"I feel I could not sleep at night with you out of the country," said Franklin Roosevelt. And with those words General George C. Marshall's lifelong ambition of commanding troops in battle was denied. Dwight Eisenhower, an officer he had developed and promoted, would get the supreme command in Europe. Roosevelt had given the choice to General Marshall himself, but, ever the soldier, Marshall had declined. The decision belonged to the commander in chief. This selfless gesture assured the president that the best man for overall command would remain in Washington. As a result, Eisenhower would become the more famous of the two; after all, as Roosevelt himself once said, "Ike, you and I know who was the Chief of Staff during the last years of the Civil War but practically no one else knows. . . . I hate to think fifty years from now practically no one will know who George Marshall was."
As Roosevelt conjectured, the contribution of General Marshall has faded from memory. True, World War II was won by the blood, sweat, and sacrifice of millions of citizen soldiers who were fighting for the freedom of others against the evils of totalitarianism. Yet although Marshall did not fight in the trenches, his story is equally heroic, for it was through his efforts and will that America and its soldiers received the men, material, and leadership they needed in order to wage war. While Marshall himself never took fire in this war, he sacrificed his lifelong ambition to lead troops so that he could better serve his nation and the army. In Marshall we have an example of a leader as manager for a heroic purpose; his skillful use of communications was essential to his aims and those of our nation.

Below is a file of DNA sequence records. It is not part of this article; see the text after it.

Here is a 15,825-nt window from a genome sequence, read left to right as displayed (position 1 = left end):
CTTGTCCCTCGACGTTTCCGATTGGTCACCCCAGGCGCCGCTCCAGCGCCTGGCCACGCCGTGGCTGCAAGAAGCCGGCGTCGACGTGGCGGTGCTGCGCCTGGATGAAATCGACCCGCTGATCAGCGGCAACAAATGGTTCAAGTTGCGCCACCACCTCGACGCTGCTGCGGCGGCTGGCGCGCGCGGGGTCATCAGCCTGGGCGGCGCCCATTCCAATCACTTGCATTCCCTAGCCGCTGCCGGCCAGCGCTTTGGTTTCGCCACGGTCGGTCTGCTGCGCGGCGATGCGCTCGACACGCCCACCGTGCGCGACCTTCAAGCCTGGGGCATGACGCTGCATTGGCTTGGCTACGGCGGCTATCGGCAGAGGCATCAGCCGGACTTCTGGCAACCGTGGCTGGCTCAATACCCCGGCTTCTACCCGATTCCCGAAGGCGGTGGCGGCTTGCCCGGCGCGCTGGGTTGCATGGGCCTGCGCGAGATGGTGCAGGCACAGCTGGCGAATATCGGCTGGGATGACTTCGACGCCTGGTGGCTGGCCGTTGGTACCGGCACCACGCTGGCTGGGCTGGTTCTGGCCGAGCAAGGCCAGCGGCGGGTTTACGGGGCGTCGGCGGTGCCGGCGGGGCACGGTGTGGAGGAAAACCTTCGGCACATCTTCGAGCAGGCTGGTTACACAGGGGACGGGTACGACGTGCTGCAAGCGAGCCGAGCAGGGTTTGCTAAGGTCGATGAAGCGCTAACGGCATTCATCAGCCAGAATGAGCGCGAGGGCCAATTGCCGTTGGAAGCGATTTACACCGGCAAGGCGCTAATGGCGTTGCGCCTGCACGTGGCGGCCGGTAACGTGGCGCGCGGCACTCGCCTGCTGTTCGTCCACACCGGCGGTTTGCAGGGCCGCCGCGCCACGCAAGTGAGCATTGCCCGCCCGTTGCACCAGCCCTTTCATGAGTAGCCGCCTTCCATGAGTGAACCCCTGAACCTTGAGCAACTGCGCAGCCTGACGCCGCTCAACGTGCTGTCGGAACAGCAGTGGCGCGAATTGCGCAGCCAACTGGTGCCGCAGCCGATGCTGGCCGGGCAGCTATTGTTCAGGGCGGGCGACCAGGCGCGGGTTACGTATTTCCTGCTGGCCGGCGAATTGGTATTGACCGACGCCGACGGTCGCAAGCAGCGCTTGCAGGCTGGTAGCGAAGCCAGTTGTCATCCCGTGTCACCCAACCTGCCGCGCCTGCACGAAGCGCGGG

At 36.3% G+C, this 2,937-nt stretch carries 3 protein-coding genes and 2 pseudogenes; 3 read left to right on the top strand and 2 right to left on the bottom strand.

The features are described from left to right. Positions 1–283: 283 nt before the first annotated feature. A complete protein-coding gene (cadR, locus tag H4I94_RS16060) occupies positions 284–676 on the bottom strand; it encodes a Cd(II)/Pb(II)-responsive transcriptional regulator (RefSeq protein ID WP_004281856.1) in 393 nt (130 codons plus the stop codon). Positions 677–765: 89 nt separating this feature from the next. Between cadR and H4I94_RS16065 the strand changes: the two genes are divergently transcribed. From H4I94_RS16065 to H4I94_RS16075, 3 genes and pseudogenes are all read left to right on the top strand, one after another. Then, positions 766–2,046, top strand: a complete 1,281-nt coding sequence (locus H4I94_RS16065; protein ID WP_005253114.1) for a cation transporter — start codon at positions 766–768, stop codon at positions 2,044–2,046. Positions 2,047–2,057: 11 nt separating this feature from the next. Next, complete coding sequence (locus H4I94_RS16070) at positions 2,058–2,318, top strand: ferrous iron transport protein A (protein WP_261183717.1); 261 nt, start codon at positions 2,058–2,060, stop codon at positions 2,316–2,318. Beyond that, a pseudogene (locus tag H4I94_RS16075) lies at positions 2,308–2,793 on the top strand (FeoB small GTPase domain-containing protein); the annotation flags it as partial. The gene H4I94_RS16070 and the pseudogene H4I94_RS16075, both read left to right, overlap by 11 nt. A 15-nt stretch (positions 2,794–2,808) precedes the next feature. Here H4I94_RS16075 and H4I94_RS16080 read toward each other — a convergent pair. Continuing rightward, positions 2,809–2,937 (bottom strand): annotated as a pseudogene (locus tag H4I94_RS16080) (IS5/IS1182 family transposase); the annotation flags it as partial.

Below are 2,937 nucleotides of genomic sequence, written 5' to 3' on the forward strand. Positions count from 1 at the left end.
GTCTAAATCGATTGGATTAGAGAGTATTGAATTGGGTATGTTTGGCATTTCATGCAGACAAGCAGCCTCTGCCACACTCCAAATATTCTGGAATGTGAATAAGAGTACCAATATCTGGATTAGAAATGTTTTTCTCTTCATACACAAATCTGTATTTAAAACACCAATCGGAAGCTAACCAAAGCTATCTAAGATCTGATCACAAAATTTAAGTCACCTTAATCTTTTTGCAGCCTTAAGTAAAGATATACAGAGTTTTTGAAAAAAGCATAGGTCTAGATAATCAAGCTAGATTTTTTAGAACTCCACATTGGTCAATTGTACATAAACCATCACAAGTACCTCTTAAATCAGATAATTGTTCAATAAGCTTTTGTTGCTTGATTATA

In 1939 General Marshall was appointed army chief of staff. It was the fulfillment of a dream for a lifelong soldier who had devoted himself to the service of his country. Marshall had had a slow rise through the ranks from second lieutenant in the Philippines in 1902 through outposts in the American West, service under General "Blackjack" Pershing in World War I in France, and then service in Asia, including China. Now, as chief commander of air and ground forces, it fell to Marshall to mobilize the American military for war should it come.
The challenges that Marshall faced were enormous. While President Franklin Roosevelt was a supporter of intervention, the American people for the most part were not. Fortunately, Marshall had the organizational skills necessary for the task. The army grew from a force of less than 500,000 at the outbreak of war to 12.9 million at the end. Marshall mobilized American men, women, and material. It was he who made certain that troops were equipped for battle and that generals had the troops, supplies, and armaments that they needed in order to wage war.